Health Column: A conference that’s for and about girls

There’s a lot facing the young women of today: peer pressure, relationship troubles and unrealistic body expectations broadcast on television screens and social media sites.

With so much to keep up with, it can be easy for girls to lose their sense of self, and the bigger picture of the woman they hope one day to become. 

On Saturday, a number of organizations are coming together to help young women find that sense of self, at the first ever Girls’ Health, Wellness & Empowerment Conference, at Riverhead High School from 9 a.m. to 2:45 p.m.

Open to area high school students, the event will encourage discussion of the many issues young women face and create a safe environment where they can open up about their experiences.

Dr. Jennifer Rich of Peconic Pediatrics said many messages girls receive through the media and in their day-to-day lives “don’t encourage girls to explore their own power — to say no — and to advocate for themselves.

“That’s not going to happen by accident without parents, the community and schools getting involved to give young women the tools they need to make themselves feel confident.”

A mother and pediatric physician for more than 17 years, Dr. Rich said she feels invested in these young women’s struggles, because every day she helps a young patient with one issue or another.

Maria Spera, a licensed clinical social worker with both the school and the Pederson-Krag Center, said she was inspired to create the event after seeing the struggles of girls at the high school level.

“I want these girls to find a way to empower themselves, learn how to take care of themselves and their bodies and project a positive image of themselves,” she said.

The day’s topics will include lighter chats about health and fitness, providing girls ways to stay healthy without having to spend money on costly gym memberships, such as doing simple workouts at home.

Dr. Alexis Hugelmeyer of The Suah Center for Natural Healthcare will join Dr. Rich in a discussion about healthy eating, and the dangers of crash dieting, which, Ms. Spera said, is a known issue among area high school students.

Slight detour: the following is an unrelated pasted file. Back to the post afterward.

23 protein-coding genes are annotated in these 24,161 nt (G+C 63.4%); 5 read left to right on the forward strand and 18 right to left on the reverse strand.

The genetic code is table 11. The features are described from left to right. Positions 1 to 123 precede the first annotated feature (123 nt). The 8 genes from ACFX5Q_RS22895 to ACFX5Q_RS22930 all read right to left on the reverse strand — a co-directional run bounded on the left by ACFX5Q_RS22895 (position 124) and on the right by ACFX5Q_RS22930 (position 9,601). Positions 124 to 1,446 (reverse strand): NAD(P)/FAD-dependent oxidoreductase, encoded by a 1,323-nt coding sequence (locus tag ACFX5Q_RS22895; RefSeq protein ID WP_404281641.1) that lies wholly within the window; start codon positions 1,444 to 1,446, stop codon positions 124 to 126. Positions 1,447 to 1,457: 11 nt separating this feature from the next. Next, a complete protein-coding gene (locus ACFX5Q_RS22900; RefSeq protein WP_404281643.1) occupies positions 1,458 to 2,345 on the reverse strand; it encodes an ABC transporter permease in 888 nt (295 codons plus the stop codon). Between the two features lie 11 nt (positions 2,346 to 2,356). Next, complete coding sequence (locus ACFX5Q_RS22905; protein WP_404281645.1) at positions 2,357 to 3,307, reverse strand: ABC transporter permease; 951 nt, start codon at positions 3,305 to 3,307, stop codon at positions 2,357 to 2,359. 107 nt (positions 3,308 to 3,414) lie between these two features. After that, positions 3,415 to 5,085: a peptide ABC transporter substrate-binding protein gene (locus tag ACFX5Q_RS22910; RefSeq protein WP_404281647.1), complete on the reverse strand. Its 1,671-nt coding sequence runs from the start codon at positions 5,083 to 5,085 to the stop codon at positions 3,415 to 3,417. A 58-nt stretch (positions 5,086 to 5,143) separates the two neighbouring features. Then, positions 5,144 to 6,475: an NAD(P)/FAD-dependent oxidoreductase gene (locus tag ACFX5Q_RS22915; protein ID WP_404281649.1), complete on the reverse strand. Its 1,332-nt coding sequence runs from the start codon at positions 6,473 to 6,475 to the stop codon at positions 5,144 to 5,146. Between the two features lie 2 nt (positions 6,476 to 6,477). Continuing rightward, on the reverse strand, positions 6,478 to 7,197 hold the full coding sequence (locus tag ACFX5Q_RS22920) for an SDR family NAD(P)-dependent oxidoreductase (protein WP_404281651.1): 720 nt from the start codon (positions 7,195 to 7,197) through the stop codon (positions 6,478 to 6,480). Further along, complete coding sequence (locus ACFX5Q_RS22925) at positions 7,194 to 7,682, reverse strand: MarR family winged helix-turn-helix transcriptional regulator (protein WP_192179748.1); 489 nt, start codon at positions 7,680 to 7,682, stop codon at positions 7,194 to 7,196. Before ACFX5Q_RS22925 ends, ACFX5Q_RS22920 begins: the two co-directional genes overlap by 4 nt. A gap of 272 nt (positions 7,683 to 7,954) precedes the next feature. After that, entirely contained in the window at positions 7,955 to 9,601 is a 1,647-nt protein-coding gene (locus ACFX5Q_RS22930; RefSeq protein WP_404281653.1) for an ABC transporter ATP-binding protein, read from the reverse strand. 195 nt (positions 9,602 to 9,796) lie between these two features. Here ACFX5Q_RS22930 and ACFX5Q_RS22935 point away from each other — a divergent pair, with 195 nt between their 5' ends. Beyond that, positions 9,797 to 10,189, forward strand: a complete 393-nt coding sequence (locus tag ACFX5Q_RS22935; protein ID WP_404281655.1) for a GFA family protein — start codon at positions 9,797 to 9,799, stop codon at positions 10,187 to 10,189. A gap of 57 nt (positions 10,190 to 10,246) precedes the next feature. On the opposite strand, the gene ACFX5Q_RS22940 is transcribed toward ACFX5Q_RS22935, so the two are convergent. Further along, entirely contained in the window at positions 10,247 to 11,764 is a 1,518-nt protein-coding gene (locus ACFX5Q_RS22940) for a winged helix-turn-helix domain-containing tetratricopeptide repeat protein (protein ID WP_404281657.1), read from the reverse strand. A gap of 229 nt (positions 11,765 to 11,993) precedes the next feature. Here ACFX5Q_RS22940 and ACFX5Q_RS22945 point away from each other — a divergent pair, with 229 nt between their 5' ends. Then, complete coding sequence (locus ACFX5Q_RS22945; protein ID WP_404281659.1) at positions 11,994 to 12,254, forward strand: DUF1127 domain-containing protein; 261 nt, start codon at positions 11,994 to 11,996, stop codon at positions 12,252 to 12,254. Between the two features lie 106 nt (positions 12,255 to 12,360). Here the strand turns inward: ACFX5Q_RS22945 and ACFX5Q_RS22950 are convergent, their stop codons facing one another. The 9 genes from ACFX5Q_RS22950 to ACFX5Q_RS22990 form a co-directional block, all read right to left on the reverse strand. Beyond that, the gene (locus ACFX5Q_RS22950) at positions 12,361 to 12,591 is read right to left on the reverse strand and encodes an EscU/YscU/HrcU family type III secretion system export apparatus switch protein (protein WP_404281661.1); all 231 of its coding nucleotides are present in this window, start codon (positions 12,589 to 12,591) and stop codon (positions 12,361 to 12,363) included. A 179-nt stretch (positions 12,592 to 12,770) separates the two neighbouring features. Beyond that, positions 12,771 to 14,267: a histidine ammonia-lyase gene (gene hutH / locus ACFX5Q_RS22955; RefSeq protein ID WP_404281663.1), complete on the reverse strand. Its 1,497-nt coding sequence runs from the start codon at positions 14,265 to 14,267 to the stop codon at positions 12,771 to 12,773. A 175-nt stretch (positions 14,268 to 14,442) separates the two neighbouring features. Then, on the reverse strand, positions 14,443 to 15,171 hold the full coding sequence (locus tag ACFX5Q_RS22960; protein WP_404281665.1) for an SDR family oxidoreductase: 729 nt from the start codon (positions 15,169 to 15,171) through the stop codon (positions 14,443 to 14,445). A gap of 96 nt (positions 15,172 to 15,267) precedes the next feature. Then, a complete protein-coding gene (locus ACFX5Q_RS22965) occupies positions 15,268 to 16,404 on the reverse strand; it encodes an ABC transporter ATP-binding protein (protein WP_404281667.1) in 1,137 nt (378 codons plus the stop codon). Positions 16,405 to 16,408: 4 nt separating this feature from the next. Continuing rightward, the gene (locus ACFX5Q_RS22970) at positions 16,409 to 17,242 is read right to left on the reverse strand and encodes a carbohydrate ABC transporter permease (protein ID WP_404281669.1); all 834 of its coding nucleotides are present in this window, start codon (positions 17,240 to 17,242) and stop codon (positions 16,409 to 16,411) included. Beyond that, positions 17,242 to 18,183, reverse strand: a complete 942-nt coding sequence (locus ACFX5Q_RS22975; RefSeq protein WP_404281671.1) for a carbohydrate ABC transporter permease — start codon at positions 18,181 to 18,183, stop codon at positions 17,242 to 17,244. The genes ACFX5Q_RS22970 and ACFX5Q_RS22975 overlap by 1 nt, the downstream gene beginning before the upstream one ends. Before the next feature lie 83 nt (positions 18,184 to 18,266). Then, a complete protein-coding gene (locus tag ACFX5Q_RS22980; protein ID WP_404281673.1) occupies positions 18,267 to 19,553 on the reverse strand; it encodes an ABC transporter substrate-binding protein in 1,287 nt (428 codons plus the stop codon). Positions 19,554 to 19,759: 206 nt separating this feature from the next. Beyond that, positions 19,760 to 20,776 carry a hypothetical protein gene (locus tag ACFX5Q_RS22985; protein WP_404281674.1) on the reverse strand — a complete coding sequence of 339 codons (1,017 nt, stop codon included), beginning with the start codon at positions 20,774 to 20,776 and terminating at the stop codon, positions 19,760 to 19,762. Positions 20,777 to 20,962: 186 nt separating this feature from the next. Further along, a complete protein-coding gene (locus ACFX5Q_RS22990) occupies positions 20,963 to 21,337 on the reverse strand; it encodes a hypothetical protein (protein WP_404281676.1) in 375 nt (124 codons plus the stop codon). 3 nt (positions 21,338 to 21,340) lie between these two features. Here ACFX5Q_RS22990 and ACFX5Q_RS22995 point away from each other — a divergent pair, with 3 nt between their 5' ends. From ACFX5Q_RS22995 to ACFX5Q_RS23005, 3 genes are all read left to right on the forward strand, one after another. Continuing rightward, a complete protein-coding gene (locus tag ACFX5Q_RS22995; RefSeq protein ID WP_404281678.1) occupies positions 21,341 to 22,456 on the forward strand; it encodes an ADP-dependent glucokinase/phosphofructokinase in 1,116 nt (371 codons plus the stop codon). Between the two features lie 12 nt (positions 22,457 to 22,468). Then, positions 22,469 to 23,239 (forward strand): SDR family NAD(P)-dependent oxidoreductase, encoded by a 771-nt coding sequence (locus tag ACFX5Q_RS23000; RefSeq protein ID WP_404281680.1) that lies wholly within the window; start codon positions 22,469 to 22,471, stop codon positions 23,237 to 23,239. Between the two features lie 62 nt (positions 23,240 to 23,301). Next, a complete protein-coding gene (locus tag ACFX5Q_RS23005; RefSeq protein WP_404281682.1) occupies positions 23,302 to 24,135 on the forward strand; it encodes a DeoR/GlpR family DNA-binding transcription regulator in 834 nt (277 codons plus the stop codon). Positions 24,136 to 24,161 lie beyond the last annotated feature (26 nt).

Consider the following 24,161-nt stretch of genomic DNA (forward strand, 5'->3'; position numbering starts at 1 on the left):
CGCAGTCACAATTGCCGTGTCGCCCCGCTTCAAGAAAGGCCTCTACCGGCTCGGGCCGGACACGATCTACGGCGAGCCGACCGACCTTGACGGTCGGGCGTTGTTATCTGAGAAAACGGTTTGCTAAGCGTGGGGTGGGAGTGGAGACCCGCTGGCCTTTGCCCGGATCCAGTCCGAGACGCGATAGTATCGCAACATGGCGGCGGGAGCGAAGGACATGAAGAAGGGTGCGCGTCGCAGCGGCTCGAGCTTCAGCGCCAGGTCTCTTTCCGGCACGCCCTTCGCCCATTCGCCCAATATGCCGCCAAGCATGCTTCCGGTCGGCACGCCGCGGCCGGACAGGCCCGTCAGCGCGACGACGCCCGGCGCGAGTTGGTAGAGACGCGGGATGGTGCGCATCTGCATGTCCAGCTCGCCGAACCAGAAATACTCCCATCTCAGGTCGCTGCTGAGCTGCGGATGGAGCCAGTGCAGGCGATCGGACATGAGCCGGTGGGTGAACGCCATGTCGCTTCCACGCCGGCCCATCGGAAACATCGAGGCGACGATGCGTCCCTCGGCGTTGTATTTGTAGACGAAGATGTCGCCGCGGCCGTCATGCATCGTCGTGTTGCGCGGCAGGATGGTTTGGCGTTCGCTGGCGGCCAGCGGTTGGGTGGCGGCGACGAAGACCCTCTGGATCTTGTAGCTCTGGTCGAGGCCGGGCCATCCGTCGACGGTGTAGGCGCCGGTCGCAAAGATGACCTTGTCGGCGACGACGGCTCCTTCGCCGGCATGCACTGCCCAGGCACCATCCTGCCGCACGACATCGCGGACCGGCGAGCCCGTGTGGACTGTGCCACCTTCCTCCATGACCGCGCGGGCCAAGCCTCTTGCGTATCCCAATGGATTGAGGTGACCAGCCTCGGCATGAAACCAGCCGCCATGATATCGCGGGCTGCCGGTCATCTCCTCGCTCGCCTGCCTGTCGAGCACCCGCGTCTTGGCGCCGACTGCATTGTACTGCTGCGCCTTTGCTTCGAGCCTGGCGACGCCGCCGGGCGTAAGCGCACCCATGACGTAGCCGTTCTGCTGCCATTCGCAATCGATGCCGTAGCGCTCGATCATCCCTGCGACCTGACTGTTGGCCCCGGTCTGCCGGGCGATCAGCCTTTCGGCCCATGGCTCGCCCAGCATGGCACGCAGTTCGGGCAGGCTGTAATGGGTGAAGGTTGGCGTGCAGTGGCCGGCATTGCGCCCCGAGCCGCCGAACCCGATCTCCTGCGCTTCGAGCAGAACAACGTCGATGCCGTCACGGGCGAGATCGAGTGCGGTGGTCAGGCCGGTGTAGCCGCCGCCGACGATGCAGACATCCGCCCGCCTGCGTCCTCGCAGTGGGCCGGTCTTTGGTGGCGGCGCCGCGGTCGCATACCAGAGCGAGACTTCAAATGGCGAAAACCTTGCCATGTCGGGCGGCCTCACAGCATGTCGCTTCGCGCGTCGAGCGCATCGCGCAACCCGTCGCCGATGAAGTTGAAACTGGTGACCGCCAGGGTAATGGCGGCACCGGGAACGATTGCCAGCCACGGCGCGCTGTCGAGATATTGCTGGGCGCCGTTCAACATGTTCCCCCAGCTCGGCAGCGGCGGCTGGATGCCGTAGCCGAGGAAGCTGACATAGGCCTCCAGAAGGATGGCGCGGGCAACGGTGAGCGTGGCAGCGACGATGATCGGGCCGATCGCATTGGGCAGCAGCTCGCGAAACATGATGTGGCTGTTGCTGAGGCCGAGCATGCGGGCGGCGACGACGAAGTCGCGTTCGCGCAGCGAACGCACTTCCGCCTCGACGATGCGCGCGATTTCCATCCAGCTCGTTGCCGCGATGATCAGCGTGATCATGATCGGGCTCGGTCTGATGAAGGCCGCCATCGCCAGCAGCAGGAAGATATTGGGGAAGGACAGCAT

Once equipped with health tips, the girls will see a fashion show that includes styles for all different body types, to help them prepare for college and job interviews.

The conference will also foster discussion of healthy relationships, and students will hear from women their own age in a presentation by The Retreat, a nonprofit dedicated to helping victims of domestic abuse and violence.

Two students from East Hampton High School who have overcome dating violence will share their stories as part of the group’s Teen Leadership Project.

The overall goal is to encourage the young women to become strong leaders, employees, or entrepreneurs, Ms. Spera said.

Dr. Rich said that many messages girls receive are “about them not being good enough.

“If you don’t stay mindful about what you think about yourself, you’ll succumb to all the bad messages,” she said. “I think a conference about feeling self-confidence and knowing who they are and what they have to offer, it is a really good message.”

For more information about the conference, contact Ms. Spera at 591-5950, 294-1540 or [email protected].

Miller_HeadshotGot a health question or column idea? Email Carrie Miller at [email protected].